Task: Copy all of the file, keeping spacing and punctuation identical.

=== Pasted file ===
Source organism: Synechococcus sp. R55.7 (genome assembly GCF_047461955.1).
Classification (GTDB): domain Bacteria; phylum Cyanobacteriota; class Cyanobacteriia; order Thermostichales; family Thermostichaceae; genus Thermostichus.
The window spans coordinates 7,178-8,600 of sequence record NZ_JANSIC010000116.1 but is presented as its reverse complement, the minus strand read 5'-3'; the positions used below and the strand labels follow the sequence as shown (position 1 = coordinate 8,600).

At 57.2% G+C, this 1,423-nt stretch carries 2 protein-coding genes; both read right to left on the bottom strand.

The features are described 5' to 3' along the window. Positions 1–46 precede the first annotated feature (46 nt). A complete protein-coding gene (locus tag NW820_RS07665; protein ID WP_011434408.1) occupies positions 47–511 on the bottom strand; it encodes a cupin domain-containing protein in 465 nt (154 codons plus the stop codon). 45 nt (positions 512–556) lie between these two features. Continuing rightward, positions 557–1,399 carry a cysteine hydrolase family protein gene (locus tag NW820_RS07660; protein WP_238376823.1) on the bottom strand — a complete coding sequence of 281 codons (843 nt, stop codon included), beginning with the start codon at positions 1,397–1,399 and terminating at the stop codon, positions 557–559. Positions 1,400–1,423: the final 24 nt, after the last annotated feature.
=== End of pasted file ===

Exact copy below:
Source organism: Synechococcus sp. R55.7 (genome assembly GCF_047461955.1).
Classification (GTDB): domain Bacteria; phylum Cyanobacteriota; class Cyanobacteriia; order Thermostichales; family Thermostichaceae; genus Thermostichus.
The window spans coordinates 7,178-8,600 of sequence record NZ_JANSIC010000116.1 but is presented as its reverse complement, the minus strand read 5'-3'; the positions used below and the strand labels follow the sequence as shown (position 1 = coordinate 8,600).

At 57.2% G+C, this 1,423-nt stretch carries 2 protein-coding genes; both read right to left on the bottom strand.

The features are described 5' to 3' along the window. Positions 1–46 precede the first annotated feature (46 nt). A complete protein-coding gene (locus tag NW820_RS07665; protein ID WP_011434408.1) occupies positions 47–511 on the bottom strand; it encodes a cupin domain-containing protein in 465 nt (154 codons plus the stop codon). 45 nt (positions 512–556) lie between these two features. Continuing rightward, positions 557–1,399 carry a cysteine hydrolase family protein gene (locus tag NW820_RS07660; protein WP_238376823.1) on the bottom strand — a complete coding sequence of 281 codons (843 nt, stop codon included), beginning with the start codon at positions 1,397–1,399 and terminating at the stop codon, positions 557–559. Positions 1,400–1,423: the final 24 nt, after the last annotated feature.